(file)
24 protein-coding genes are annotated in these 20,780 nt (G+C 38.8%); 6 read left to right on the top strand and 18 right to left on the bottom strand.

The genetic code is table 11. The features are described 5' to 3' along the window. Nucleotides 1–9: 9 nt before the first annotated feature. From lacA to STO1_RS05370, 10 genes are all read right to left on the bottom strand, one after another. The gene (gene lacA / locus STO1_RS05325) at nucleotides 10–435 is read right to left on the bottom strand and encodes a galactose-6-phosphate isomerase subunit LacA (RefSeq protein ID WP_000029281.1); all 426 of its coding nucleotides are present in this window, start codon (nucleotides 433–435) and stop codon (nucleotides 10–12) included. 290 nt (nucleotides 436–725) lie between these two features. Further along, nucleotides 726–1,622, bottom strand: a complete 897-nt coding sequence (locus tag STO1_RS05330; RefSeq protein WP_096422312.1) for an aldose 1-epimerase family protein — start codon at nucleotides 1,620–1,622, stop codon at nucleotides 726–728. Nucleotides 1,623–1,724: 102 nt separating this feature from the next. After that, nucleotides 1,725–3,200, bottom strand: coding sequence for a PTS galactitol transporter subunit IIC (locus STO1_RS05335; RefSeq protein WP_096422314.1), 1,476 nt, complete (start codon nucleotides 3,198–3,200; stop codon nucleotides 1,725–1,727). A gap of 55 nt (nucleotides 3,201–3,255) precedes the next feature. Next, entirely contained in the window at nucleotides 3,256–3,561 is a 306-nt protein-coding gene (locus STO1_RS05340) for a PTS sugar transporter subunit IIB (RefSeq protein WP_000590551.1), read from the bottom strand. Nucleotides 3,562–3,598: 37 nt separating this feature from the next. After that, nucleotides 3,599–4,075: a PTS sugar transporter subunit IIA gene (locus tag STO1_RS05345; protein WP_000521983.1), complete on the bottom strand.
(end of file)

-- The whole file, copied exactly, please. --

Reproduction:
24 protein-coding genes are annotated in these 20,780 nt (G+C 38.8%); 6 read left to right on the top strand and 18 right to left on the bottom strand.

The genetic code is table 11. The features are described 5' to 3' along the window. Nucleotides 1–9: 9 nt before the first annotated feature. From lacA to STO1_RS05370, 10 genes are all read right to left on the bottom strand, one after another. The gene (gene lacA / locus STO1_RS05325) at nucleotides 10–435 is read right to left on the bottom strand and encodes a galactose-6-phosphate isomerase subunit LacA (RefSeq protein ID WP_000029281.1); all 426 of its coding nucleotides are present in this window, start codon (nucleotides 433–435) and stop codon (nucleotides 10–12) included. 290 nt (nucleotides 436–725) lie between these two features. Further along, nucleotides 726–1,622, bottom strand: a complete 897-nt coding sequence (locus tag STO1_RS05330; RefSeq protein WP_096422312.1) for an aldose 1-epimerase family protein — start codon at nucleotides 1,620–1,622, stop codon at nucleotides 726–728. Nucleotides 1,623–1,724: 102 nt separating this feature from the next. After that, nucleotides 1,725–3,200, bottom strand: coding sequence for a PTS galactitol transporter subunit IIC (locus STO1_RS05335; RefSeq protein WP_096422314.1), 1,476 nt, complete (start codon nucleotides 3,198–3,200; stop codon nucleotides 1,725–1,727). A gap of 55 nt (nucleotides 3,201–3,255) precedes the next feature. Next, entirely contained in the window at nucleotides 3,256–3,561 is a 306-nt protein-coding gene (locus STO1_RS05340) for a PTS sugar transporter subunit IIB (RefSeq protein WP_000590551.1), read from the bottom strand. Nucleotides 3,562–3,598: 37 nt separating this feature from the next. After that, nucleotides 3,599–4,075: a PTS sugar transporter subunit IIA gene (locus tag STO1_RS05345; protein WP_000521983.1), complete on the bottom strand.